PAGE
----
Franklin McMahon /
05.01.2012
Originally featured on BroadcastEngineering.com
Why mobile TV influences the future of television one channel at a time

Are Smart TVs getting smarter? Are they beginning to remind you of something very familiar? It’s easy to spot the trend that has been advancing upwards in the past few years and seems to be heading to fruition this year: The TV in your living room is starting to look a lot like the mobile device you have in your pocket.

Broadcast TV used to be something you had to arrive for. If a show was on a certain day or time, you had to be there, planted in front of the set. As history progressed, the invention of the VCR made this a little easier. From codes in TV guide, you could type in some digits and as long as you had enough space on your VHS tape and the programming was not delayed, you could watch the show at your leisure.

DVRs only enhanced this option. Now you could record dozens of shows and programming, and set it to happen automatically. These days most people sit down and whittle away at their DVR programming as opposed to channel surfing. (Seriously, when was the last time you channel surfed?) Now you can download and watch almost anything on-demand or via streaming. There is certainly no chance of having too little options these days.

But a curious thing happened via mobile: Programing became very à la carte in the form of a new breed of networks. The networks became apps that you could choose from. Brands such as Vudu, Netflix, Hulu Plus, Xbox, PS3 and Roku, as well as industries such as MLB, allowed consumers to pick and choose programming from content providers and content developers. Many were angling to be their own “network,” and now that sense is not too far off.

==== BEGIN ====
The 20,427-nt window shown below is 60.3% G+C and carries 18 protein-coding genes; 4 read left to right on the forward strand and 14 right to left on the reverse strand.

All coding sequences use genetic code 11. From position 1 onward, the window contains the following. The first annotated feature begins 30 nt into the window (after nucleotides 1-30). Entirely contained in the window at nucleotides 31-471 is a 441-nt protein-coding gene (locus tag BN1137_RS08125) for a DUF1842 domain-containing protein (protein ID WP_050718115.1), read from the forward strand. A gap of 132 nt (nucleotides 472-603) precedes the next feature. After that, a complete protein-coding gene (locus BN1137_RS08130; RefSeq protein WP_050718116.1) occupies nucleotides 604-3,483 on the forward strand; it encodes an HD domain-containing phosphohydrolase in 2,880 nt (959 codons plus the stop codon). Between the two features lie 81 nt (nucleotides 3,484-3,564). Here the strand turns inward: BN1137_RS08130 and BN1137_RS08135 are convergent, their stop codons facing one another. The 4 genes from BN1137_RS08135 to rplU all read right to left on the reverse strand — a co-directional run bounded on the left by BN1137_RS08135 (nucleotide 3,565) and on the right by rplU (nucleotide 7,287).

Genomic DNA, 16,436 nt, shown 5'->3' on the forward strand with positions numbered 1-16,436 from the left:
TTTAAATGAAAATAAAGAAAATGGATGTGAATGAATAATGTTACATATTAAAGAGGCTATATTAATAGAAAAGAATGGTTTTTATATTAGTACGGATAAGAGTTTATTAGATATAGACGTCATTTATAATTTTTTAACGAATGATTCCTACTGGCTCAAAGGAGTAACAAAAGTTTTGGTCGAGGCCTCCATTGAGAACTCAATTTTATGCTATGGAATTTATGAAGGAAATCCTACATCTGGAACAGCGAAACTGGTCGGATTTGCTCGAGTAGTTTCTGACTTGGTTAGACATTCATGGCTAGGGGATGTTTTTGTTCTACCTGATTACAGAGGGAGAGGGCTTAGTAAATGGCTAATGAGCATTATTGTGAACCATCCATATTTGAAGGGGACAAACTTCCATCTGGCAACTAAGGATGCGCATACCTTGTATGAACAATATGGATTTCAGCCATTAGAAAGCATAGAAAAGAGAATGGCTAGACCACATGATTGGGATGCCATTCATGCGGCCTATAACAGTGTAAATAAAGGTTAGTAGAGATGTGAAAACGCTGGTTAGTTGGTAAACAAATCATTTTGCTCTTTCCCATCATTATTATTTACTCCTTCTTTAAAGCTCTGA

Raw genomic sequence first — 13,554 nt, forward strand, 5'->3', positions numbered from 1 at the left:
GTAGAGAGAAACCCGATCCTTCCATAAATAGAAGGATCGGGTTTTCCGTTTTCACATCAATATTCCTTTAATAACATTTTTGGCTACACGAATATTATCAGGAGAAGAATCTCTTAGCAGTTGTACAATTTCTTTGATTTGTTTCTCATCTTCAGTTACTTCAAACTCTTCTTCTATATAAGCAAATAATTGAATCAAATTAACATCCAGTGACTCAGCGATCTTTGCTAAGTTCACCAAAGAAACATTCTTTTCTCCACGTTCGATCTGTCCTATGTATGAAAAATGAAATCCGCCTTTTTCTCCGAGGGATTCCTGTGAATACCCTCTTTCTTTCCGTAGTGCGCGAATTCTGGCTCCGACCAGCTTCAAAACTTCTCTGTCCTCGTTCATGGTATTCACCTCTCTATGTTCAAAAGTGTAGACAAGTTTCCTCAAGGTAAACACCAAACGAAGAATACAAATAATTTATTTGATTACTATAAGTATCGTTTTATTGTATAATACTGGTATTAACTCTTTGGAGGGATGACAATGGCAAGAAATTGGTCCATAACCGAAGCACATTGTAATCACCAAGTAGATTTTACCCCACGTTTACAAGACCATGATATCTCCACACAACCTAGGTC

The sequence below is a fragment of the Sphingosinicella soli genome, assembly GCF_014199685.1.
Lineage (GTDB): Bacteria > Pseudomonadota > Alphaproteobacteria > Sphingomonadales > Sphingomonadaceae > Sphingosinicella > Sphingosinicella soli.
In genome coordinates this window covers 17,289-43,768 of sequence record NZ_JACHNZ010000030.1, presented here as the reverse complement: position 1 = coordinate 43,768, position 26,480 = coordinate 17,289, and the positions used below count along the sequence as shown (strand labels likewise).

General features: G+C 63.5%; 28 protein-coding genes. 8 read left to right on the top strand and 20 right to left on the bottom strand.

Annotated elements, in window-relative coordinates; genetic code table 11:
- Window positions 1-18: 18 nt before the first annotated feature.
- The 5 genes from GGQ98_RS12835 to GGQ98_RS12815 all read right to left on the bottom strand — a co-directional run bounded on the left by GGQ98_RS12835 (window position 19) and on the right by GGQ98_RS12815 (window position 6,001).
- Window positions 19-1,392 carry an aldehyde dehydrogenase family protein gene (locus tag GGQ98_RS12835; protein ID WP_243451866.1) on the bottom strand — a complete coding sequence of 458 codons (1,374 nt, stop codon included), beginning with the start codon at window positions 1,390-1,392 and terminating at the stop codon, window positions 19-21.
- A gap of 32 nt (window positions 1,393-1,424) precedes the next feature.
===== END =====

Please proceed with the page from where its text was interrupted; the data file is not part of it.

The next phase of mobile influence is the Smart TV, TVs that allow choice and bring programming via a series of apps or programs. Gone are the days were we were locked into a few networks. Mow almost anyone can become a network.

Or can they? Apple is being secretive about its new Apple branded TVs it is rumored to be developing. But its strategy is sure to draw along the same lines as it has been charting. Its standalone Apple TV device is much like the concept of a Smart TV or networks as apps. In fact, the whole concept of “TV apps” has transitioned from mobile phones to just about every other device, including set-top TVs. The sense now is consumers are paying large cable TV bills that offer hundreds of digital channels when really the consumer only may want a select few options. What would it be like to merely order ABC, CBS, NBC, FOX, HBO and CNN? A nice tight package that covers all the bases without having to buy whole tiers of services with hundreds of extraneous channels.

This is the promise of TV apps, but the implementation is far from easy or seamless. The networks and cable/satellite are mostly locked in with long-term contracts set up years ago. Untangling this would be a lot of work and reduce the stability of the current scenario.

However, TV is one market currently poised for a shakeup. After seeing the music industry and the book industry completely reinvented, broadcasters have to be wondering what is in store for them. They are either going to be proactive in their new moves or get swept away as their industry gets redefined. As TV viewership declines and mobile viewing increases at a dramatic pace, they should not wait too long to plan a strategy path.

One thing is certain: The landscape is changing. Mobile TV has been a redefining influence, and the future of television looks a lot like the mobile space. They only question is: Are the broadcasters ready for it?



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